A federal grand jury began hearing the cases in the spring and summer of 2010 and issued sealed indictments. On Monday, Oct. 4, these indictments were unsealed and the arrests began.
All 11 arrested have been released on unsecured appearance bonds which ranged between $100,000 and $500,00 each. As a condition of his release, McGregor must wear an electronic ankle bracelet.

Timing of Arrests is
‘Suspicious’

Many people question the timing of the arrests and see the entire scenario as a scheme to influence the upcoming general election in November.
State Senator Hank Sanders said, “It is my understanding that this investigation has been going on for 19 months. I cannot understand for the world of me why these indictments come down 28 days before a general election. They could have come down eight days afterwords or 98 days before. It smacks of politics to me!
“I’m against corruption in any form and we must all stand against corruption but our justice system ought not to play politics. The U. S. Attorney in Montgomery is still a Republican hold-over from the Bush Administration and it was her office that hounded former Democratic Governor Siegelman year in and year out for years. “This will have an unknown impact on the November general election.We must see that it is not an adverse impact. I thought that the US Justice Department had a rule that indictments ought not to be handed down against political office holders within 90 days of an election. Maybe I’m wrong but if they do have such a rule, then it was grossly violated in this situation.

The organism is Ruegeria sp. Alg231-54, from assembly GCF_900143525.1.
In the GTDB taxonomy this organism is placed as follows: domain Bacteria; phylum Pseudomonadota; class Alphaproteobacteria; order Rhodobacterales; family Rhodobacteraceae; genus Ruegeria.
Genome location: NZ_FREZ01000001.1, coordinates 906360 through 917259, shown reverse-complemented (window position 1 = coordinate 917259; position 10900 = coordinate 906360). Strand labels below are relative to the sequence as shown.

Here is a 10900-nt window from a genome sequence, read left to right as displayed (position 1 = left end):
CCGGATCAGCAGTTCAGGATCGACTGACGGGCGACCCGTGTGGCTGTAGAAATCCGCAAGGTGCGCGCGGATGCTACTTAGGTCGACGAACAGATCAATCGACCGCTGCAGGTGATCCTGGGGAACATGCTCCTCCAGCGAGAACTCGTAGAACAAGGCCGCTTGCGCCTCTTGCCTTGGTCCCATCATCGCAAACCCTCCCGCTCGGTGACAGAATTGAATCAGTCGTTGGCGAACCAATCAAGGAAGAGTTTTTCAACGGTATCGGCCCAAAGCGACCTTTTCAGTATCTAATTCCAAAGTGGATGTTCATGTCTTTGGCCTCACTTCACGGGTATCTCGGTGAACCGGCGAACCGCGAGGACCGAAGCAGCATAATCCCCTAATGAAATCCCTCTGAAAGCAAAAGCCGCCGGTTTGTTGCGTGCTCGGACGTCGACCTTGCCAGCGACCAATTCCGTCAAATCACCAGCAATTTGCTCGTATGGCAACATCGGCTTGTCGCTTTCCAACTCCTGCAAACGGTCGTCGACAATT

“I am deeply concerned about the families of all the people involved whether they are indicted or whether they are the ones who are bringing the indictment.”
Democratic gubenatorial candidate Ron Sparks called the timing of the release of the indictments “suspicious.”
He also said that the indictments “did not mean that the gambling issue was going away and I will continue to push for the regulation and taxation of gambling.”